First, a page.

Theme Team: The Sophomore Studs
This team is comprised entirely of second year players.
QB: Cam Newton (also consider Andy Dalton)
RB: DeMarco Murray, Mark Ingram (also consider Roy Helu, Stevan Ridley )
WR: A.J. Green, Julio Jones (also consider Torrey Smith, Denarius Moore, Titus Young)
TE: Kyle Rudolph (also consider Lance Kendricks)
Analysis: I don’t think you could build this team in a snake draft: your first four picks would need to be Newton, Green, Jones, and Murray in some order, and I’m not sure you could get them all (or that you'd want to pass on other available players to do so). But you could definitely make this team in an auction league.
This is actually a good team at QB and WR. If your league gives more points for rushing TDs than passing TDs, Newton can be really valuable, and both A.J. Green and Julio Jones showed great production for rookies in ’11. They should be good picks: both have potential to become elite in their second years. Even if you need to start three WRs, you can find some good potential second year players (I only named a few). You can, obviously, do better at TE, but that’s not a major worry.
The big weakness of this team is at running back. Make no mistake about it: there will be sophomore running backs that break out in 2012. But based on their ’11 production and their situations, I don’t know who those running backs are going to be. After DeMarco Murray, no ’11 rookie running back really exploded with signs of potential. I am going with Ingram over Helu or Ridley: I don’t like any of their situations, but figure Ingram is the more talented (you could probably draft all three!). It is quite likely that some other sophomore RB, one that didn’t or barely played in ’11, will be a breakout player. Good luck guessing who.
You may find a lot of other potential second year players as well: this draft list (with ’11 production included) from pro-football-reference.com should be helpful.
So, can you win a fantasy league with this team? It really depends on hitting on the right running backs, the WRs stepping up from words like "explosive," "exciting," or "potential" to "elite #1," and Cam Newton doing something approximately like what he did in 2011.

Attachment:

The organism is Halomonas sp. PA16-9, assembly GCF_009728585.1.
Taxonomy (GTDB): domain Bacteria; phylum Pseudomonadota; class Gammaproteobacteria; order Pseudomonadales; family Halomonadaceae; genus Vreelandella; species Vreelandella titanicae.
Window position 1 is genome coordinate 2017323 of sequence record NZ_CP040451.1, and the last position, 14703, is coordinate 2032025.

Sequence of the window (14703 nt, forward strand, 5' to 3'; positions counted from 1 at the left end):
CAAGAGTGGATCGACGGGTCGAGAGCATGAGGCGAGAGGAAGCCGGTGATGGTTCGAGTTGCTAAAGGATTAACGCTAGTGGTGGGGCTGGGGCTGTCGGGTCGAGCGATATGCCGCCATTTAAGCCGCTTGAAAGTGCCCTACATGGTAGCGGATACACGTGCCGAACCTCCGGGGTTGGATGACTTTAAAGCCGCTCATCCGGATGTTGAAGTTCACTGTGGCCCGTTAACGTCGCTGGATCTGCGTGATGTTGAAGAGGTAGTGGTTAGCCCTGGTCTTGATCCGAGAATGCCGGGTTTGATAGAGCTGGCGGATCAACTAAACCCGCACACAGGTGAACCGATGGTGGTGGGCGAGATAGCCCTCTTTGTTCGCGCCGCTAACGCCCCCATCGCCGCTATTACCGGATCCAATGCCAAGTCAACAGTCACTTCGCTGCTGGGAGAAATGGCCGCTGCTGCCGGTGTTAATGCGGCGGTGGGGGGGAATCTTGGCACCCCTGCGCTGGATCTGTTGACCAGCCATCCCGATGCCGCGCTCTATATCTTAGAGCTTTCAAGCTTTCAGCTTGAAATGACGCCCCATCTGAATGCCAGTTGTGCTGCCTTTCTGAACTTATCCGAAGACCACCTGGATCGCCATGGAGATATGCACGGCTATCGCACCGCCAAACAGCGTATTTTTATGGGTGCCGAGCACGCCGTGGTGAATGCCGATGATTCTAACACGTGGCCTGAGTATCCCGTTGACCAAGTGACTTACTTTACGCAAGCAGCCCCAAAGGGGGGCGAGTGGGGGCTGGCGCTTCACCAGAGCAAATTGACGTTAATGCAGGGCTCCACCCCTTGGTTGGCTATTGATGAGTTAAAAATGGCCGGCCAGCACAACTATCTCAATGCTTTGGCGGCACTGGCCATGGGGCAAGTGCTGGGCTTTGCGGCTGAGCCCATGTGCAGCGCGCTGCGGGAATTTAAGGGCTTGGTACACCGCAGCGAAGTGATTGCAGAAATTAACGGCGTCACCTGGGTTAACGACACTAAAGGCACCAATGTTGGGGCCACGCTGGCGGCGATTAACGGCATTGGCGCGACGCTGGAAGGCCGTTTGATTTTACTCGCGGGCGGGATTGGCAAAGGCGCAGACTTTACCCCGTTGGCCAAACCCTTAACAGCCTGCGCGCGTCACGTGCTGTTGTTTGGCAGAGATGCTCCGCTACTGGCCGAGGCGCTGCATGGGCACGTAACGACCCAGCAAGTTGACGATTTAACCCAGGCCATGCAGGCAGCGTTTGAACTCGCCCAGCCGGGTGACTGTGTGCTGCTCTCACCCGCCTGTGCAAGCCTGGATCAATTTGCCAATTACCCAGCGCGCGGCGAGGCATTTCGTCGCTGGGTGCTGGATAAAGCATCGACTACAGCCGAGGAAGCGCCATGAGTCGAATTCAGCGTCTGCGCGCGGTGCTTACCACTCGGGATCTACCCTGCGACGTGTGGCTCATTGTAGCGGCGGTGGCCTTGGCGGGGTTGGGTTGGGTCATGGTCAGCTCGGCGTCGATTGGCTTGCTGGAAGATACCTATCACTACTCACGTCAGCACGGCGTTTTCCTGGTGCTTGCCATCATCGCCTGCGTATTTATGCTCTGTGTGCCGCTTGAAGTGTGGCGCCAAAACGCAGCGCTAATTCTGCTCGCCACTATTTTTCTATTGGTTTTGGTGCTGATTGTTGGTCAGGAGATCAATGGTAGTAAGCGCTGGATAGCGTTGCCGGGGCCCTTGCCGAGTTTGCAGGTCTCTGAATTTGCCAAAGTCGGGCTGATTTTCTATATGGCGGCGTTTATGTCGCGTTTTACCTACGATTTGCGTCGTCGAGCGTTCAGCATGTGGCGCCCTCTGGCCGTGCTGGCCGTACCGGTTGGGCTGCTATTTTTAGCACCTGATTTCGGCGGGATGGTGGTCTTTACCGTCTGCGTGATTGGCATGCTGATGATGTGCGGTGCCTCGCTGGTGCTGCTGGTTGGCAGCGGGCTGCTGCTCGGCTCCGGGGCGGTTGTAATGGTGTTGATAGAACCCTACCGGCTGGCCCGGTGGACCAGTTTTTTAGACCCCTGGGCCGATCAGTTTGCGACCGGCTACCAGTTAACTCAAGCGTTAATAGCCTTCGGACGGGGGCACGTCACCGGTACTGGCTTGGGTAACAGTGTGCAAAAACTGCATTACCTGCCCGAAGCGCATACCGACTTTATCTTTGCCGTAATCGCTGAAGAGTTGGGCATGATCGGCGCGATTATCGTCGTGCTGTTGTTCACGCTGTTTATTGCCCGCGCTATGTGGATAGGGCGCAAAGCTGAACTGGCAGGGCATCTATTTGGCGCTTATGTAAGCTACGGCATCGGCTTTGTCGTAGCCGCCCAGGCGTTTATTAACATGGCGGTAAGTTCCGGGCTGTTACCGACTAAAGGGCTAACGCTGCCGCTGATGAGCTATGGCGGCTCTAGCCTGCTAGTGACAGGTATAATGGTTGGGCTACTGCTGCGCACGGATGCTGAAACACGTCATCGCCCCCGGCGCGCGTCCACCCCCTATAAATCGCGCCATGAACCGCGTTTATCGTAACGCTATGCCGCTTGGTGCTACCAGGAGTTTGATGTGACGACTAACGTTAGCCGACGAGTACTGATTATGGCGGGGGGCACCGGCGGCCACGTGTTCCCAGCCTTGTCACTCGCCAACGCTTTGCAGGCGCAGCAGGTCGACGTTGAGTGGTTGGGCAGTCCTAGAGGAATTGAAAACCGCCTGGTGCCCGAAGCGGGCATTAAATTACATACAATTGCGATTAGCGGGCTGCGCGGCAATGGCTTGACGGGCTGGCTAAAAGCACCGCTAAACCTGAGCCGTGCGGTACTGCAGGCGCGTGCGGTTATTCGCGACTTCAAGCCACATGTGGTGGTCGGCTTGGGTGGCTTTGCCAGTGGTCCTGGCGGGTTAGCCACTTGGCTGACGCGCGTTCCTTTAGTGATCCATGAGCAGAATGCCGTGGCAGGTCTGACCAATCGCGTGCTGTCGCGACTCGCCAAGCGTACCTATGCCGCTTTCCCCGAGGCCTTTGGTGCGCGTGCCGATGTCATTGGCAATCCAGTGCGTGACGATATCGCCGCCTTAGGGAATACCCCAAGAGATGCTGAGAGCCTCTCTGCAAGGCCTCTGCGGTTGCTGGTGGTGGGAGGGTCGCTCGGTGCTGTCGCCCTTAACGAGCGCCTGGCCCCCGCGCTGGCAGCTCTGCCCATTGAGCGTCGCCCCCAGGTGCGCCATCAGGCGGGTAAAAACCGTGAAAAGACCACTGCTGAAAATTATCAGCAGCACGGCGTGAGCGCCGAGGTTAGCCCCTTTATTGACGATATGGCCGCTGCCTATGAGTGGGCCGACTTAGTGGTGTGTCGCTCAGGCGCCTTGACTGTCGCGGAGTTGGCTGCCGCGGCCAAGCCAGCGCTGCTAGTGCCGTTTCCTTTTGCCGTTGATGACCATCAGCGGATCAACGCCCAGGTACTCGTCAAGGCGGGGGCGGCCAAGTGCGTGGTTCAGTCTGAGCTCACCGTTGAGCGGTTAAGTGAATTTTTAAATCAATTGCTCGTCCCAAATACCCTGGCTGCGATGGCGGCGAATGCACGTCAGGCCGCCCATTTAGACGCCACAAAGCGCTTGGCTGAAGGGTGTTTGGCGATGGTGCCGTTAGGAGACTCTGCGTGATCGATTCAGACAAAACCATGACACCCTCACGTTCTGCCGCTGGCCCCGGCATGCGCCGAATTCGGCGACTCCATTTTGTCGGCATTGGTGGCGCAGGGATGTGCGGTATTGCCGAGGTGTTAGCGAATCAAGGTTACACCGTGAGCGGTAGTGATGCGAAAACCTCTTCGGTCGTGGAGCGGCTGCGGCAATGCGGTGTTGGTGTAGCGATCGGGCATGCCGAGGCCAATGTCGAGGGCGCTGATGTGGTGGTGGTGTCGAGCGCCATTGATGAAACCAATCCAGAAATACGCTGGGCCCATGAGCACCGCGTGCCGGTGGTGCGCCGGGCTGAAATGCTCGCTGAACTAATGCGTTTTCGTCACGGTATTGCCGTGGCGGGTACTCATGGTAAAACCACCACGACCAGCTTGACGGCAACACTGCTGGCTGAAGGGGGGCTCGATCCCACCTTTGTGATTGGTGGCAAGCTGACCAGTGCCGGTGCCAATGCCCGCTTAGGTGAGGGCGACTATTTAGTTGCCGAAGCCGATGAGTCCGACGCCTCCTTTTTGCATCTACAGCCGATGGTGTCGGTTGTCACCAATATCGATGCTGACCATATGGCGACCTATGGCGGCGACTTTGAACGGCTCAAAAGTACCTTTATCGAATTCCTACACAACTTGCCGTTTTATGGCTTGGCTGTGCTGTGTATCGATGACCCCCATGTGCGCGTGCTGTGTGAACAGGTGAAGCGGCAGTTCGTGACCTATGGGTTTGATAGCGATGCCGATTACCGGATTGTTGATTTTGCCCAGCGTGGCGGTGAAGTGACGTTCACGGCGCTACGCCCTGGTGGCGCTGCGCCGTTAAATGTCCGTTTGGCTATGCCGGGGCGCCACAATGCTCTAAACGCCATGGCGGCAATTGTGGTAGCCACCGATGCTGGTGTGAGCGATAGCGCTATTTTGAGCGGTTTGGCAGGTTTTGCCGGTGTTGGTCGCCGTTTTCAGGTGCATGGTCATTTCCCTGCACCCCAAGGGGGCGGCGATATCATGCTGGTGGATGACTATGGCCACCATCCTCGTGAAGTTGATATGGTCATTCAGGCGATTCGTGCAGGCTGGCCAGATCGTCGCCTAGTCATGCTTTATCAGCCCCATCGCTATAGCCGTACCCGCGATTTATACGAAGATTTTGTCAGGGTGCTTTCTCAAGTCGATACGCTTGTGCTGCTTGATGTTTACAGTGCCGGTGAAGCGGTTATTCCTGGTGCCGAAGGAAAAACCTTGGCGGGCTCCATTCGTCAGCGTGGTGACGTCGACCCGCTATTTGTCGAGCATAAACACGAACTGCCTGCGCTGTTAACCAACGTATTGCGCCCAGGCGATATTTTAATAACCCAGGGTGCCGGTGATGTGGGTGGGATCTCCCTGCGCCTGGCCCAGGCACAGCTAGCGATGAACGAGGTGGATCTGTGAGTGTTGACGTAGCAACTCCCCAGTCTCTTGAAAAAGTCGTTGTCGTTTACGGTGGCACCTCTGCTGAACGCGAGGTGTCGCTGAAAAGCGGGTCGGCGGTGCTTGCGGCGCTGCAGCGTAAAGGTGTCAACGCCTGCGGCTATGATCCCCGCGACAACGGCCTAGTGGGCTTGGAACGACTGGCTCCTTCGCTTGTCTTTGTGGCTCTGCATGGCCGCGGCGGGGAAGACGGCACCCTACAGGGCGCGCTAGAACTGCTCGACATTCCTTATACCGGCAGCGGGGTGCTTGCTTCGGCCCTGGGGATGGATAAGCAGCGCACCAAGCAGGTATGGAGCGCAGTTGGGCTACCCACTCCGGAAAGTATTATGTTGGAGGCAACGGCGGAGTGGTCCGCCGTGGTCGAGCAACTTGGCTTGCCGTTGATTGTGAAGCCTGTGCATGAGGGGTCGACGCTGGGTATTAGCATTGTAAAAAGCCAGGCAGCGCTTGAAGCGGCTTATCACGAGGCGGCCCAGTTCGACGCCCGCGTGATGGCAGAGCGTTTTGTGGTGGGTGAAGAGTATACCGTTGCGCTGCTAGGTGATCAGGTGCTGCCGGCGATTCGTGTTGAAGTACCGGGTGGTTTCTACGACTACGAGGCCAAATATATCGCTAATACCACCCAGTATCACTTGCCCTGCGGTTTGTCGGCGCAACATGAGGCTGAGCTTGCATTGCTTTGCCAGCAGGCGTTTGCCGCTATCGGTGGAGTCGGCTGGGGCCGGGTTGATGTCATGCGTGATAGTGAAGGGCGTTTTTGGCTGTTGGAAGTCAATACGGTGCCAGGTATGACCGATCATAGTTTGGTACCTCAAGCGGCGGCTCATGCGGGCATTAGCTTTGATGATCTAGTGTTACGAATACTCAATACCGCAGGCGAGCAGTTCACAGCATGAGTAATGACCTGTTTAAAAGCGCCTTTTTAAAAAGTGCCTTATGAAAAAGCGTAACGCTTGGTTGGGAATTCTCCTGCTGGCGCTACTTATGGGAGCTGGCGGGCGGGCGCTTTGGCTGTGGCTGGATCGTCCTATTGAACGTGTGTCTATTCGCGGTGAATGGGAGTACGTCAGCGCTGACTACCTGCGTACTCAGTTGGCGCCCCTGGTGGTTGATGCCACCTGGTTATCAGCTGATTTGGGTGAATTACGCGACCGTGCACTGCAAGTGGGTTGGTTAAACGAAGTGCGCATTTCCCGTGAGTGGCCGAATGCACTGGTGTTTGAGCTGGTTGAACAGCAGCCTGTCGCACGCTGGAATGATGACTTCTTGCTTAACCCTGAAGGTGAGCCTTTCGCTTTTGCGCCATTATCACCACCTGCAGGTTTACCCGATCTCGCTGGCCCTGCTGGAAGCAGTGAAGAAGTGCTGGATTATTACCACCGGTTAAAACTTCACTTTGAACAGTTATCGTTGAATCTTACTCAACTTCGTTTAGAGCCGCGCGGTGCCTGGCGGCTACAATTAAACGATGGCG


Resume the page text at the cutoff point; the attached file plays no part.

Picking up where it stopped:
Previous Theme Teams: The Return from Injury Team
You can tell fantasy junkies by the finicky and specific critiques they offer of fantasy magazines.
I bought Sports Illustrated's fantasy magazine this year, and it is overall excellent (clean organization, profiles with three year stats including targets, detailed explanations/analysis, relevant coaching/player/rookie/roster change info, terrific team pages with red zone stats and opposing coach's comments on the team, auction values out of 100 so you can easily translate it to your own league's salary cap--something most fantasy mags screw up). That magazine and I are going to be spending a lot of time together. But it has one really serious flaw.
There is no position by position cheat sheet. A cheat sheet organized overall, with all players thrown into the mix, is not very helpful in any draft (unless you've really familiarized yourself with it, you don't always know where to look, and while any fantasy manager is going to have slightly different rankings from any fantasy magazine, different managers have wildly different ideas about the value of certain positions over others, so mixing QBs, RBs, WRs, and TEs into one big list is almost entirely worthless). But it is entirely worthless during an auction draft, when players aren't nominated for bidding in anything resembling a ranking of quality. With no positional cheat sheet, SI has just ensured that I need to create or print another list just to manage during a live draft (or page through the mag checking each positional ranking section, but a cheat sheet is supposed to simplify things by eliminating that need).